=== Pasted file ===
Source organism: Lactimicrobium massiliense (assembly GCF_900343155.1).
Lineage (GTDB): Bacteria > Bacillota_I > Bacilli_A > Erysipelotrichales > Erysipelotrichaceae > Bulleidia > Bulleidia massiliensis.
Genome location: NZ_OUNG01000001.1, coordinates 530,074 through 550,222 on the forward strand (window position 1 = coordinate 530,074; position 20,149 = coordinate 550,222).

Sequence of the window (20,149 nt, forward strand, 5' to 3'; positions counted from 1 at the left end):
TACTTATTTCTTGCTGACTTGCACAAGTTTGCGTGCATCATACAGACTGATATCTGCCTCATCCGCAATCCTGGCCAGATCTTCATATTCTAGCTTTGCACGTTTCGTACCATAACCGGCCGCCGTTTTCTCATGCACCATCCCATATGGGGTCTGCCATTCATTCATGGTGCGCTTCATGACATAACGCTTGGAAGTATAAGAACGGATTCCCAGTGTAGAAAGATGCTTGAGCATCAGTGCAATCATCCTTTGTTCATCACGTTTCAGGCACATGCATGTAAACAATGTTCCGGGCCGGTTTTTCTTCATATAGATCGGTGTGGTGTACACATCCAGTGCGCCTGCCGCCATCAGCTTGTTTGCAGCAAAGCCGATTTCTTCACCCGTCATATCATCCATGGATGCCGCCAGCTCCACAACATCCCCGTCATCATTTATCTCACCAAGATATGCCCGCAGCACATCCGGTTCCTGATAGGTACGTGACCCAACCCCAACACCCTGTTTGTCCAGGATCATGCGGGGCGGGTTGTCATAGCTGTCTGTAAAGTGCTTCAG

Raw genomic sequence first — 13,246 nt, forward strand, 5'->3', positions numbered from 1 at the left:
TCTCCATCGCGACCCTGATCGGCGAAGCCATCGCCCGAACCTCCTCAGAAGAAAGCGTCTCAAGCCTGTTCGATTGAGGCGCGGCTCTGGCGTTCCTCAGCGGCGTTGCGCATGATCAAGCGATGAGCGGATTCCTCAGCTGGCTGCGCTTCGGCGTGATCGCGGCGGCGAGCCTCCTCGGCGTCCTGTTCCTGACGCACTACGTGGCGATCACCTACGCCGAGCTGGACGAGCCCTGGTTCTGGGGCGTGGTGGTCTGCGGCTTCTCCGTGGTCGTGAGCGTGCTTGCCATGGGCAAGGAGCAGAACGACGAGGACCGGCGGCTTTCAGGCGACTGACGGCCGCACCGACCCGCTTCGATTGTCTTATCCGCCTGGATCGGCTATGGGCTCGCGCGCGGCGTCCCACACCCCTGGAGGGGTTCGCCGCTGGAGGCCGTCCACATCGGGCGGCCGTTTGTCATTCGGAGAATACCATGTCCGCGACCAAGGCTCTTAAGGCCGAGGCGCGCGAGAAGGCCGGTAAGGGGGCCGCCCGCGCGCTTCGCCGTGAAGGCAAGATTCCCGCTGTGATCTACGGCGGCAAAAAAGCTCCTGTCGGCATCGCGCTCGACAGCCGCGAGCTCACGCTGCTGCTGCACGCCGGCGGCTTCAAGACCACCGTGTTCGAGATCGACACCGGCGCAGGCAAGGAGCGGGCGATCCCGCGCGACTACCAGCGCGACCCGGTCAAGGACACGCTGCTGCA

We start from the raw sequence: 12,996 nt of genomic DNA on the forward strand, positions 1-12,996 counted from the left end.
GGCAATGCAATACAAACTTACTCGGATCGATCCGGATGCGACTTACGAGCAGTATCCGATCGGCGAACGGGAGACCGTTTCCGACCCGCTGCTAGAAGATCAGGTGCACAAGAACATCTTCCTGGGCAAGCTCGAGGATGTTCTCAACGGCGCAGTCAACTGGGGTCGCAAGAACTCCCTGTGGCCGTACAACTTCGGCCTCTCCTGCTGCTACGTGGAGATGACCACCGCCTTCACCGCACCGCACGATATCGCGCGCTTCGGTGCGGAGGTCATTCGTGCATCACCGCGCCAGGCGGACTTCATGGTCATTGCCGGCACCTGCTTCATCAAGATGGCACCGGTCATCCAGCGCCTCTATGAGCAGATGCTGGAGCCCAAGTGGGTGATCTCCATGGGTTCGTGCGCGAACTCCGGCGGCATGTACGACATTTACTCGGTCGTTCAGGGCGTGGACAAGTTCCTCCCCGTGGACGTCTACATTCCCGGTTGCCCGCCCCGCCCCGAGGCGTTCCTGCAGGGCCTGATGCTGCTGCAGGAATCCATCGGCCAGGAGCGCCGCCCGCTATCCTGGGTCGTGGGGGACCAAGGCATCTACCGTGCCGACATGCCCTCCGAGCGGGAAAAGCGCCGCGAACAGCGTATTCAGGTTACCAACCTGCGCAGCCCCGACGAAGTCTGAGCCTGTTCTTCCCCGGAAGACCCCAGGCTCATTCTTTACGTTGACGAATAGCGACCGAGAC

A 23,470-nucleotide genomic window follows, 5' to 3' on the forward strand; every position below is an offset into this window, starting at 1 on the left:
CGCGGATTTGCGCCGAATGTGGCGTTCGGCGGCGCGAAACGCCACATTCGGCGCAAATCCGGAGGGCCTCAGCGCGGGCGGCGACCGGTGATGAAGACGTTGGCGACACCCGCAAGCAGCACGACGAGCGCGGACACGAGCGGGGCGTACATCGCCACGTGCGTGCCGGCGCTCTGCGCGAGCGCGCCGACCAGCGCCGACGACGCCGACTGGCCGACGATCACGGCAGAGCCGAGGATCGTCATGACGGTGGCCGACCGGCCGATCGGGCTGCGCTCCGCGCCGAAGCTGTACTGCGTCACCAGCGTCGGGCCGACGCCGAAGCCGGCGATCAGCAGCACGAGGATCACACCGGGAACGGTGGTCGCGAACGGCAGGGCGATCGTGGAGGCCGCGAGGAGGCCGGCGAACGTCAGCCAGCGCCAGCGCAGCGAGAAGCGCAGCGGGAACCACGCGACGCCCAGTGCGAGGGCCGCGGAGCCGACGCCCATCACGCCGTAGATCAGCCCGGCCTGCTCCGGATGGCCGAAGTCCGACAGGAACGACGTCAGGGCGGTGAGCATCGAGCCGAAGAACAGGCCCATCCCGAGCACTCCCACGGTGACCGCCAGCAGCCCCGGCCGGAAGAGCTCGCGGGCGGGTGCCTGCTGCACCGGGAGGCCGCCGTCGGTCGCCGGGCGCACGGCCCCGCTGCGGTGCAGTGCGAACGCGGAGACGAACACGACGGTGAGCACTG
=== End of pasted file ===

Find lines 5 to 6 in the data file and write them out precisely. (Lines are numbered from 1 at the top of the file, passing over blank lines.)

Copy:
TACTTATTTCTTGCTGACTTGCACAAGTTTGCGTGCATCATACAGACTGATATCTGCCTCATCCGCAATCCTGGCCAGATCTTCATATTCTAGCTTTGCACGTTTCGTACCATAACCGGCCGCCGTTTTCTCATGCACCATCCCATATGGGGTCTGCCATTCATTCATGGTGCGCTTCATGACATAACGCTTGGAAGTATAAGAACGGATTCCCAGTGTAGAAAGATGCTTGAGCATCAGTGCAATCATCCTTTGTTCATCACGTTTCAGGCACATGCATGTAAACAATGTTCCGGGCCGGTTTTTCTTCATATAGATCGGTGTGGTGTACACATCCAGTGCGCCTGCCGCCATCAGCTTGTTTGCAGCAAAGCCGATTTCTTCACCCGTCATATCATCCATGGATGCCGCCAGCTCCACAACATCCCCGTCATCATTTATCTCACCAAGATATGCCCGCAGCACATCCGGTTCCTGATAGGTACGTGACCCAACCCCAACACCCTGTTTGTCCAGGATCATGCGGGGCGGGTTGTCATAGCTGTCTGTAAAGTGCTTCAG

Raw genomic sequence first — 13,246 nt, forward strand, 5'->3', positions numbered from 1 at the left: